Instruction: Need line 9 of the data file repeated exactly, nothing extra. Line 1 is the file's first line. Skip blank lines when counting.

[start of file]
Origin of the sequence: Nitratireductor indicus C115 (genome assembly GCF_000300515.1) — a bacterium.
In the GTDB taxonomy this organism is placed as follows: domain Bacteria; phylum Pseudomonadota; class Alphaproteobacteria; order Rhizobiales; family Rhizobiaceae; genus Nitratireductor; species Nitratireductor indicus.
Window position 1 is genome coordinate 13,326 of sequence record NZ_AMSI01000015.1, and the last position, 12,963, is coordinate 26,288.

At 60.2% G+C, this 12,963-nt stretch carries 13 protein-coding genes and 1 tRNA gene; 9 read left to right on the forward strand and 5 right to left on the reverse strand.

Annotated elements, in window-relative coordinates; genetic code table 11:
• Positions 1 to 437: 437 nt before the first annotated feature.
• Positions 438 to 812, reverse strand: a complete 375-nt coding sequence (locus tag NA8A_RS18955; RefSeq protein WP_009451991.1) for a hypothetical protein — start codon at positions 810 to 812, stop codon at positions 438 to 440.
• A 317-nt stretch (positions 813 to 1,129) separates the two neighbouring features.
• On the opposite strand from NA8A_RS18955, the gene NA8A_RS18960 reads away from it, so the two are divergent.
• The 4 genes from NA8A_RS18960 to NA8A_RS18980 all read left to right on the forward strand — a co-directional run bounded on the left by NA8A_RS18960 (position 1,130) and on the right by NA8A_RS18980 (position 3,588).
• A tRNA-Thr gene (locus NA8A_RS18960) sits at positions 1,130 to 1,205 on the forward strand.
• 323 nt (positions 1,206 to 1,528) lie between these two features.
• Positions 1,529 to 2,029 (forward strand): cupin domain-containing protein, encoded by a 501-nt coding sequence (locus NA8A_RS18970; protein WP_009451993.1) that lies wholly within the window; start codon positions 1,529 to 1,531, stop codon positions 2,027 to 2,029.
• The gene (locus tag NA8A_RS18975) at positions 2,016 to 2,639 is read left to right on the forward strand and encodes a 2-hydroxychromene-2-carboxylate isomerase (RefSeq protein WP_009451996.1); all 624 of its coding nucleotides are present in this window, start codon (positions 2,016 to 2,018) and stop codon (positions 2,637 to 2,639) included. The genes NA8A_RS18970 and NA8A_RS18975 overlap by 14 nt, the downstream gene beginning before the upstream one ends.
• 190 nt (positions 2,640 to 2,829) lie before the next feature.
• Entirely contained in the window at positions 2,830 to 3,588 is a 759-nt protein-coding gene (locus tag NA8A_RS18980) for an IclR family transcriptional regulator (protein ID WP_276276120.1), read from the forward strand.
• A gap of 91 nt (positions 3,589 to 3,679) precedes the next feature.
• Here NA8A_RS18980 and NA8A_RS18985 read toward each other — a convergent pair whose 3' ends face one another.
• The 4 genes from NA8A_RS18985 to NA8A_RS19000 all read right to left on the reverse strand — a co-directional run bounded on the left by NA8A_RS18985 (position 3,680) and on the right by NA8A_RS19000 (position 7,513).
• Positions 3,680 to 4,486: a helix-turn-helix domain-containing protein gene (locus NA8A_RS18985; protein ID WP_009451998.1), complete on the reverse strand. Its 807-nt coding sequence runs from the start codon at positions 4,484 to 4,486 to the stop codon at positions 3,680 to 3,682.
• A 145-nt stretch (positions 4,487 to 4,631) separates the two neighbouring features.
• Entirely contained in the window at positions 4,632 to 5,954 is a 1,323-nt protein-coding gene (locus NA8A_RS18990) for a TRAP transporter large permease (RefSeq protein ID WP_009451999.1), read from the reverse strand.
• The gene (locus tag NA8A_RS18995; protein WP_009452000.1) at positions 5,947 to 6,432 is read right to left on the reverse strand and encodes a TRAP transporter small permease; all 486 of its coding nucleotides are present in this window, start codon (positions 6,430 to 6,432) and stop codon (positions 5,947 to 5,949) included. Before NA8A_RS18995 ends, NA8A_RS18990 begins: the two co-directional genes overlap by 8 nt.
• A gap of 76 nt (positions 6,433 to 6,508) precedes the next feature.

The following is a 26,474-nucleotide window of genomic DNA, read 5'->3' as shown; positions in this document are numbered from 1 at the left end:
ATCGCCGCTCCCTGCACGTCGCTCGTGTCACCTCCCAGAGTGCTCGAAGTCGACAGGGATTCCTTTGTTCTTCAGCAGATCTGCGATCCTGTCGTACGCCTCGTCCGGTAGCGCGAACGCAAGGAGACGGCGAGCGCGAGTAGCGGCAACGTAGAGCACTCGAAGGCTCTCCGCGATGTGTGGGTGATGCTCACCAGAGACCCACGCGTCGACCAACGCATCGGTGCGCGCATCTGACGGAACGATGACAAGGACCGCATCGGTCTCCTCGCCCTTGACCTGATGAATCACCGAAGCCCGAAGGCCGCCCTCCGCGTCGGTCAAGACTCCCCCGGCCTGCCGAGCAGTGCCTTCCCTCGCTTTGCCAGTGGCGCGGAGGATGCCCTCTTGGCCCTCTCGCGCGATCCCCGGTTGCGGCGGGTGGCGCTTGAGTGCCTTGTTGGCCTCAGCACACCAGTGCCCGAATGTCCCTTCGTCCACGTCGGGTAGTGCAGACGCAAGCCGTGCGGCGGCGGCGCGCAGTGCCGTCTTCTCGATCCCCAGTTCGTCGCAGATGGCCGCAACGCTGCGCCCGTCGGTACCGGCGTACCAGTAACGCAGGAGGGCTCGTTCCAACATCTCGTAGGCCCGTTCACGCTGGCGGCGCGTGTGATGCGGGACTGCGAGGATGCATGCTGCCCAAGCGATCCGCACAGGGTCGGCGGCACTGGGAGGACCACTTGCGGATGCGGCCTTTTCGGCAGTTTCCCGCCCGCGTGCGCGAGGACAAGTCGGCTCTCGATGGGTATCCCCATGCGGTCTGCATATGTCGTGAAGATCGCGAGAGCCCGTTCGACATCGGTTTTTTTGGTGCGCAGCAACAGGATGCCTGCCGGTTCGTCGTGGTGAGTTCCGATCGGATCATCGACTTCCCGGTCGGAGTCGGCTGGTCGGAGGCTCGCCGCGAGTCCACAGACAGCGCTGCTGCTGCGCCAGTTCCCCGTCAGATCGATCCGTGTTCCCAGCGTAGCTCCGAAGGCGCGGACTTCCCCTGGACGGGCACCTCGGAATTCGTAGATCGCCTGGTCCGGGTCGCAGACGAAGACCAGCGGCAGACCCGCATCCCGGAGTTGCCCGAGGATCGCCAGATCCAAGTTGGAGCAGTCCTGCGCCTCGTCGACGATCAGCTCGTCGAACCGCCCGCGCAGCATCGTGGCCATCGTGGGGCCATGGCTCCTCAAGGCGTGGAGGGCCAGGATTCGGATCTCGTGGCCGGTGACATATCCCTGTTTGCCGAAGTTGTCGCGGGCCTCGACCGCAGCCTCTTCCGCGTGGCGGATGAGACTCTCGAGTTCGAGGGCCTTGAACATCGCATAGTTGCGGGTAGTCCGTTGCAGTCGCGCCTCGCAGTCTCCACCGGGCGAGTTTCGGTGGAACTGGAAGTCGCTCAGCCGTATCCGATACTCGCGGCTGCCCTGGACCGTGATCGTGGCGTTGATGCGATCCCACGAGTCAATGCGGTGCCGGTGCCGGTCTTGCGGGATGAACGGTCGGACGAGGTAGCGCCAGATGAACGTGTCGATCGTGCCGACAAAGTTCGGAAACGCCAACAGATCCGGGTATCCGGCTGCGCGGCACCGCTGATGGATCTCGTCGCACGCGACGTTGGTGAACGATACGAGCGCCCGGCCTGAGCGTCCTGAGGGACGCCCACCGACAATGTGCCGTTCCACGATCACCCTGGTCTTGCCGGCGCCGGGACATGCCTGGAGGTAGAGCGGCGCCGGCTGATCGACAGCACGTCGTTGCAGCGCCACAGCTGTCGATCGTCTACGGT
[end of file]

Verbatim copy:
• On the opposite strand from NA8A_RS18955, the gene NA8A_RS18960 reads away from it, so the two are divergent.